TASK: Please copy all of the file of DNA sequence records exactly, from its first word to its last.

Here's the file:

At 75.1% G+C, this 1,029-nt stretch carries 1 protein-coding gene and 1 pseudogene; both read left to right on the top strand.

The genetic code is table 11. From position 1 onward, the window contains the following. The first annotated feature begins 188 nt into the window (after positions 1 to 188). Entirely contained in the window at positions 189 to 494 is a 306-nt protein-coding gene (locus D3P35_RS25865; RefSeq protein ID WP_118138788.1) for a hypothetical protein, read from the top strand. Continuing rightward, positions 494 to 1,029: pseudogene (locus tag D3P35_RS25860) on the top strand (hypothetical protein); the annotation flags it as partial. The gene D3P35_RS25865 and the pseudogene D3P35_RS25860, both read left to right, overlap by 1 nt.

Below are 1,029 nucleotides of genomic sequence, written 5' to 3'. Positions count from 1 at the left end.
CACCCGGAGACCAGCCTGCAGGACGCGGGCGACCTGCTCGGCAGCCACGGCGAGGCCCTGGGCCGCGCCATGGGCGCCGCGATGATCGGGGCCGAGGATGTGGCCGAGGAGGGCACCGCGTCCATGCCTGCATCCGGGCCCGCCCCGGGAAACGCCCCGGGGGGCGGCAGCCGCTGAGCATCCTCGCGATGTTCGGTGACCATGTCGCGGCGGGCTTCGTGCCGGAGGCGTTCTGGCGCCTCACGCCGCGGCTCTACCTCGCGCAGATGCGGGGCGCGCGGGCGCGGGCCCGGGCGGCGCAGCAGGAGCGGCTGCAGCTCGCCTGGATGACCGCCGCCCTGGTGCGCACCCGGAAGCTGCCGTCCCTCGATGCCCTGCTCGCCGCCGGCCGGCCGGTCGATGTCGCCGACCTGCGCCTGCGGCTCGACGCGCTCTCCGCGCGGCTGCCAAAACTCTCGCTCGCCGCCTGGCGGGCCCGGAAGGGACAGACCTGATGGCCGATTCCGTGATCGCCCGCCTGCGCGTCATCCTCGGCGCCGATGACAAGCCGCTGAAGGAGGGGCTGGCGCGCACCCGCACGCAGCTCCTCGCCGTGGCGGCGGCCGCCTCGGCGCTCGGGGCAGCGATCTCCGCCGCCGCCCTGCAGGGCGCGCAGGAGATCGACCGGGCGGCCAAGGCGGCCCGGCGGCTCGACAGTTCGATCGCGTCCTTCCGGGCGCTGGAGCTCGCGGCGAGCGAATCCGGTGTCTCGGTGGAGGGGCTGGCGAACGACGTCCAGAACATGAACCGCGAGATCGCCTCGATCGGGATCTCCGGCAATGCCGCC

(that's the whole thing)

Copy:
At 75.1% G+C, this 1,029-nt stretch carries 1 protein-coding gene and 1 pseudogene; both read left to right on the top strand.

The genetic code is table 11. From position 1 onward, the window contains the following. The first annotated feature begins 188 nt into the window (after positions 1 to 188). Entirely contained in the window at positions 189 to 494 is a 306-nt protein-coding gene (locus D3P35_RS25865; RefSeq protein ID WP_118138788.1) for a hypothetical protein, read from the top strand. Continuing rightward, positions 494 to 1,029: pseudogene (locus tag D3P35_RS25860) on the top strand (hypothetical protein); the annotation flags it as partial. The gene D3P35_RS25865 and the pseudogene D3P35_RS25860, both read left to right, overlap by 1 nt.

Below are 1,029 nucleotides of genomic sequence, written 5' to 3'. Positions count from 1 at the left end.
CACCCGGAGACCAGCCTGCAGGACGCGGGCGACCTGCTCGGCAGCCACGGCGAGGCCCTGGGCCGCGCCATGGGCGCCGCGATGATCGGGGCCGAGGATGTGGCCGAGGAGGGCACCGCGTCCATGCCTGCATCCGGGCCCGCCCCGGGAAACGCCCCGGGGGGCGGCAGCCGCTGAGCATCCTCGCGATGTTCGGTGACCATGTCGCGGCGGGCTTCGTGCCGGAGGCGTTCTGGCGCCTCACGCCGCGGCTCTACCTCGCGCAGATGCGGGGCGCGCGGGCGCGGGCCCGGGCGGCGCAGCAGGAGCGGCTGCAGCTCGCCTGGATGACCGCCGCCCTGGTGCGCACCCGGAAGCTGCCGTCCCTCGATGCCCTGCTCGCCGCCGGCCGGCCGGTCGATGTCGCCGACCTGCGCCTGCGGCTCGACGCGCTCTCCGCGCGGCTGCCAAAACTCTCGCTCGCCGCCTGGCGGGCCCGGAAGGGACAGACCTGATGGCCGATTCCGTGATCGCCCGCCTGCGCGTCATCCTCGGCGCCGATGACAAGCCGCTGAAGGAGGGGCTGGCGCGCACCCGCACGCAGCTCCTCGCCGTGGCGGCGGCCGCCTCGGCGCTCGGGGCAGCGATCTCCGCCGCCGCCCTGCAGGGCGCGCAGGAGATCGACCGGGCGGCCAAGGCGGCCCGGCGGCTCGACAGTTCGATCGCGTCCTTCCGGGCGCTGGAGCTCGCGGCGAGCGAATCCGGTGTCTCGGTGGAGGGGCTGGCGAACGACGTCCAGAACATGAACCGCGAGATCGCCTCGATCGGGATCTCCGGCAATGCCGCC